While many people know that newly licensed teen drivers are the age group involved in the largest number of fatal crashes, it might be more surprising that drowsy driving is a common factor in these accidents. Motor vehicle collisions caused by fatigue are most typically associated with truck drivers logging long overnight shifts behind the wheel of tractor-trailers. However, teenage motorists are the drivers most likely to be involved in a collision involving a sleep deprived motorist.
The AAA Foundation for Traffic Safety reports that about 20 percent of fatal crashes involve an overly-tired driver. Motorists between the ages of 16 and 25 are the age group most likely to be involved in a fatal drowsy driving collision. Motor vehicle safety experts have long recognized that sleep deprivation is a common factor in teen driving fatalities. This awareness has led many states to restrict motorists from driving during late night and early morning hours. For example, Florida restricts 16-year-olds with an Intermediate License under the graduated driver’s license program from driving between the hours of 11 p.m. and 6 a.m.
Sleep deprivation only compounds the accident prone nature of teen drivers who are inexperienced with both driving and alcohol. The impact of lack of sleep significantly compromises the ability of teens to drive safely. Lack of sleep adversely impacts decision-making, slows reaction time, impairs coordination, and diminishes attentiveness. Sleep deprivation can have a similar impact on driving skills as alcohol impairment. The Centers for Disease Control and Prevention (CDC) report that drivers who have been awake for 18 consecutive hours exhibit cognitive impairment that is equivalent to a .05 percent blood alcohol concentration (BAC). When a driver goes without sleep for a 24 hour period, his or her driving impairment level is the equivalent of a .10 BAC level, which exceeds the legal limit for driving throughout the U.S.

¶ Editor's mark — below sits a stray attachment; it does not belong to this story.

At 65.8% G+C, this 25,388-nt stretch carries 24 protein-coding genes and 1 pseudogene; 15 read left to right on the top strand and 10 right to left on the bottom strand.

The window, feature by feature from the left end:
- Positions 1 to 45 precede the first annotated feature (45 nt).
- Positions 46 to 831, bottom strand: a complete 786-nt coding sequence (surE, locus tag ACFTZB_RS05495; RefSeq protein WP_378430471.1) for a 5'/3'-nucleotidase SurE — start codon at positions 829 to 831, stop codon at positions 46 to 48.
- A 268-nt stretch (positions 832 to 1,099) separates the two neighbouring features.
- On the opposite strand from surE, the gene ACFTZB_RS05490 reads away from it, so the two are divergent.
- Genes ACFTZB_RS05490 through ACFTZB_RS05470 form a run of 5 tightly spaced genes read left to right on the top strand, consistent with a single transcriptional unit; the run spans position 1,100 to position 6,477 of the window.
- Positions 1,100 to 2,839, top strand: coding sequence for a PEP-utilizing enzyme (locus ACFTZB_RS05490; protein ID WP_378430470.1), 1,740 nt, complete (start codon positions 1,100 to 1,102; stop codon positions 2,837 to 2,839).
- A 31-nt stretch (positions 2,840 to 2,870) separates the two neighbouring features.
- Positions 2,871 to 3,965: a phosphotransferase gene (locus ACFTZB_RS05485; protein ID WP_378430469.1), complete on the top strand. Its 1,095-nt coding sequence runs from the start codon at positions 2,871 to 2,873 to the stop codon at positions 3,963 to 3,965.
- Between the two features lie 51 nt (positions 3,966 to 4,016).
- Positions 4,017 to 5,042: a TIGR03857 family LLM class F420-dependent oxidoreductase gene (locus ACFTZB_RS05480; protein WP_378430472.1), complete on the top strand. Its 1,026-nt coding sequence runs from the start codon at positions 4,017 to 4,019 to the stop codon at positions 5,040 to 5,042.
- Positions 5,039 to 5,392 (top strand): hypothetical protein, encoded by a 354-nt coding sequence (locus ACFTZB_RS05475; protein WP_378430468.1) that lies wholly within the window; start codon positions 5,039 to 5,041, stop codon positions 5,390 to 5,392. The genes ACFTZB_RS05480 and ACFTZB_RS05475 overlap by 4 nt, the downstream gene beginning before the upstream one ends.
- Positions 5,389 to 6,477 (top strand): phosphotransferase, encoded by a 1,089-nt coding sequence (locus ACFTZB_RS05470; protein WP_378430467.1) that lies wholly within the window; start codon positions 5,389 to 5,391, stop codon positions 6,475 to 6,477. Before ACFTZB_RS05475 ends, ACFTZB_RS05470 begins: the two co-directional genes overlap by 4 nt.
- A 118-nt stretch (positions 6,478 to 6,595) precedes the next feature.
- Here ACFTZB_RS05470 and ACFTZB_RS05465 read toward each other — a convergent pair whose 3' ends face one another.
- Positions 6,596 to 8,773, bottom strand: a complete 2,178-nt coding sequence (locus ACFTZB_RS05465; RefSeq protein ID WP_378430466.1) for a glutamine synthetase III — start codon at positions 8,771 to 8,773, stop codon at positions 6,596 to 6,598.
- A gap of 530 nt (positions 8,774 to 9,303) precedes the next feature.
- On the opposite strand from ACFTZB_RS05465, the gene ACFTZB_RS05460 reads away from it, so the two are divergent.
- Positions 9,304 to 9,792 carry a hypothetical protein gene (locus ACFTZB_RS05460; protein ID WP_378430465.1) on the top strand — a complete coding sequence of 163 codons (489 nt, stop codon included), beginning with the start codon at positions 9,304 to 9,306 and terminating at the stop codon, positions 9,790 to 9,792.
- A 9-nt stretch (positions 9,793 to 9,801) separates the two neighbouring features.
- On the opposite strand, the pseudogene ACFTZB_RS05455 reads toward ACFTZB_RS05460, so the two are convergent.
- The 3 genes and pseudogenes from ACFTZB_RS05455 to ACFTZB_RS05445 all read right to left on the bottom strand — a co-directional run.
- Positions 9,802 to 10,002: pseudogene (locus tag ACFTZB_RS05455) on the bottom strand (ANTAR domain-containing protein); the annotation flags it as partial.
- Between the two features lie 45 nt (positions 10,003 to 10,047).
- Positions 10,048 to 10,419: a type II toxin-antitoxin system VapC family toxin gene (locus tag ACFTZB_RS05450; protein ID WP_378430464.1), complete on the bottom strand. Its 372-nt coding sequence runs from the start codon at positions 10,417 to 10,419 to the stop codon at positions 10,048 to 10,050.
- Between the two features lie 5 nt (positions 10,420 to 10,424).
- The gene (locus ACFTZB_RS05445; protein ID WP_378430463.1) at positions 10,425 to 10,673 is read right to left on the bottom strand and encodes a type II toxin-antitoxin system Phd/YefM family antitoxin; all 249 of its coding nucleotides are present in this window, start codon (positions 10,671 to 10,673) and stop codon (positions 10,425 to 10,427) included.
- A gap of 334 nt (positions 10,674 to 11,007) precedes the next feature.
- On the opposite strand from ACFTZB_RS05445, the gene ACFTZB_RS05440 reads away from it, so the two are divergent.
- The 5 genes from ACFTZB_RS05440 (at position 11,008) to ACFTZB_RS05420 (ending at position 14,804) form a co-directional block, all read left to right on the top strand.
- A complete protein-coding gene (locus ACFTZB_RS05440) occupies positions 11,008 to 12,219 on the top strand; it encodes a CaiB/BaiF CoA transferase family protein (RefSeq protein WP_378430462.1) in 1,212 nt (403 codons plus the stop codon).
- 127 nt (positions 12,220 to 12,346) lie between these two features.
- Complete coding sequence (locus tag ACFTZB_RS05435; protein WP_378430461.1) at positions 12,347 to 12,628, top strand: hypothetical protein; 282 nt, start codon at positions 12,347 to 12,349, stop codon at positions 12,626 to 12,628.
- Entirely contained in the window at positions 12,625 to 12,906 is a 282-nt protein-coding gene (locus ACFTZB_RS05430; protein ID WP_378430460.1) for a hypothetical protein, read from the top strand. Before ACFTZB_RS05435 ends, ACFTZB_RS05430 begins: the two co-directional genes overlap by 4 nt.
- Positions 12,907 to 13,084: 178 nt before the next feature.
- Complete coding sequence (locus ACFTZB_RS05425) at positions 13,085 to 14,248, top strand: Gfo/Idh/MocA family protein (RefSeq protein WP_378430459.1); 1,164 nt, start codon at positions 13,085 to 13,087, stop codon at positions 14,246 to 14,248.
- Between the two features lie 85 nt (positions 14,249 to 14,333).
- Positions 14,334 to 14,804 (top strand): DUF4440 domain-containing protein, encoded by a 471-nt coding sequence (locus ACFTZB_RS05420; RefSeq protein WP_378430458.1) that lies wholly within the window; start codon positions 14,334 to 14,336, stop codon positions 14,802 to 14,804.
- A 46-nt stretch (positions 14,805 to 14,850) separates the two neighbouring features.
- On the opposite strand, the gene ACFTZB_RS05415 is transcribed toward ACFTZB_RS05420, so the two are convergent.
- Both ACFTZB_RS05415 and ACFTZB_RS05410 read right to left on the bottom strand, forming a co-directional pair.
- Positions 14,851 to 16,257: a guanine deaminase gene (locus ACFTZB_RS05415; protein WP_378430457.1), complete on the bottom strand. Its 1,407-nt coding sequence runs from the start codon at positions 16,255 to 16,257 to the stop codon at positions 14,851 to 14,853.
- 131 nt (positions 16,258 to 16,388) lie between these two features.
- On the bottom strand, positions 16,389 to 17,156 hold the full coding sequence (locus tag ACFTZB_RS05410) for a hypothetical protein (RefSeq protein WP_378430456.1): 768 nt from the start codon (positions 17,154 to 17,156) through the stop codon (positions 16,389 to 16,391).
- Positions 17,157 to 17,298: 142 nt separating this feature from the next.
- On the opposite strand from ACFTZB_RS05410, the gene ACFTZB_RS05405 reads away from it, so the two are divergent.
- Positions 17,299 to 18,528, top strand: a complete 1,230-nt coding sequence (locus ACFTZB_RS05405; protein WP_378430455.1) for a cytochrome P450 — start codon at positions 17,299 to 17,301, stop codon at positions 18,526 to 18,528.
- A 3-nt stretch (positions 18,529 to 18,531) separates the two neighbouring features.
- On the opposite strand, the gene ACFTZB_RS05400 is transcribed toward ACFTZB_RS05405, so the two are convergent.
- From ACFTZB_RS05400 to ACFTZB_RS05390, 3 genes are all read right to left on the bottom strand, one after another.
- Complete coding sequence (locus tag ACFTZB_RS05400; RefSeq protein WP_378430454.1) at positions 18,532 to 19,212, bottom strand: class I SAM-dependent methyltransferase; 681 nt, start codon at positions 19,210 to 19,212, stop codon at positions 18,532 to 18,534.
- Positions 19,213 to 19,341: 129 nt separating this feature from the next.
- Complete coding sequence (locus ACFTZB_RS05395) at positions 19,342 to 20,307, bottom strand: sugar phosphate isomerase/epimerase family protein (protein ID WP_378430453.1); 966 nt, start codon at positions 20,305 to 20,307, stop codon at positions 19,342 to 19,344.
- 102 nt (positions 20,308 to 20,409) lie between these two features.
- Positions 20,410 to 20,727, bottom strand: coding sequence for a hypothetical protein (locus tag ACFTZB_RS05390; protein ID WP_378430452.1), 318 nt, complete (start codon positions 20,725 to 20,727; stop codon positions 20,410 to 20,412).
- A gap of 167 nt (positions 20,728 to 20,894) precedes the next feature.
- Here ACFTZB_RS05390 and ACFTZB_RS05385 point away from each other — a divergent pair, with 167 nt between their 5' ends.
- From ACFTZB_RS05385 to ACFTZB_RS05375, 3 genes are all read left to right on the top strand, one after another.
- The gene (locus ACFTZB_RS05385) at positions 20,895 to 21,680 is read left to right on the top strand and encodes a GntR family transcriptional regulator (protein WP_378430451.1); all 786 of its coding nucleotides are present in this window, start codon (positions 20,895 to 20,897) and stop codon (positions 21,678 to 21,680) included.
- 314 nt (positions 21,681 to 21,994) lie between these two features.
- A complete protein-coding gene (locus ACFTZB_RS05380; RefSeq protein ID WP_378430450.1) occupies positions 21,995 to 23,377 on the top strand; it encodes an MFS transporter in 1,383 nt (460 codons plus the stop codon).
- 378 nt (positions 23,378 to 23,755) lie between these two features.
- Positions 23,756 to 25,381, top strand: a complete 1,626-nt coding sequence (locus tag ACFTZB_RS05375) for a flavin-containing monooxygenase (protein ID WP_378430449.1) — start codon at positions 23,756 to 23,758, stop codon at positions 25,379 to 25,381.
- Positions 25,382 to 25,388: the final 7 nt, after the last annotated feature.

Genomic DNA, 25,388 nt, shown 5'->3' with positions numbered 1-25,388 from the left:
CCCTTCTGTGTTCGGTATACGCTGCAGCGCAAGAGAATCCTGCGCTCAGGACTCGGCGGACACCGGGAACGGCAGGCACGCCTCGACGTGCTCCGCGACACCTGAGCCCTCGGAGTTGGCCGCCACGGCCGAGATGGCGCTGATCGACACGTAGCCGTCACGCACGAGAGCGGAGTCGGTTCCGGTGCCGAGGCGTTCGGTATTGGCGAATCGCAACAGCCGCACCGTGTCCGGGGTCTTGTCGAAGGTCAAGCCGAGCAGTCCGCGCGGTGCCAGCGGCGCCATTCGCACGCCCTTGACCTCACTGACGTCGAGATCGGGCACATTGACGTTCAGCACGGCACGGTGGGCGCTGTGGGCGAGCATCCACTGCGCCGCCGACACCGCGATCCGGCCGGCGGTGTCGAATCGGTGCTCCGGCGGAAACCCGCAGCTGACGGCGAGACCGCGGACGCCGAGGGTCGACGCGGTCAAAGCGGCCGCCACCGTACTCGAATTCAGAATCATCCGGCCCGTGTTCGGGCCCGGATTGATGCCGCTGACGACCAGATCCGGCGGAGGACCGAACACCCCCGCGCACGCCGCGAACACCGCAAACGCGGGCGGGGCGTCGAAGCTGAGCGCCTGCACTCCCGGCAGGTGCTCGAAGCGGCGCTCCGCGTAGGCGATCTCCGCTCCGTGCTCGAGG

The American Academy of Sleep Medicine recently announced its new “Awake at the Wheel” campaign as part of their National Healthy Sleep Awareness Project to educated parents about the danger of sleep-deprived driving by teens. The goal of the program is to inform parents and promote discussions with their children about the risk of fatigued driving. The program organizers believe parents can improve driving safety by their teens by encouraging a consistent sleep schedule, modeling appropriate sleep behavior, discussing the risks of drowsy driving, and limiting “screen time” before bed.
Because we routinely see auto accident victims who suffer catastrophic injuries and the families of wrongful death victims, the Cressman Law Firm encourages all drivers to get adequate sleep before climbing behind the wheel. Parents should also encourage their teens to avoid driving without adequate rest. If you have been injured by a sleepy driver, the Cressman Law Firm has been taking on large national insurance companies to pursue the fullest compensation for personal injury victims for more than two decades. Mr. Cressman, an experienced Winter Garden car accident attorney, has successfully represented hundreds upon hundreds of clients. If you or someone you love has been the victim of a negligent motorist, Mr. Cressman invites you to contact us to schedule a free consultation to learn about your legal rights and obtain a case evaluation by calling us today at (407) 877-7317.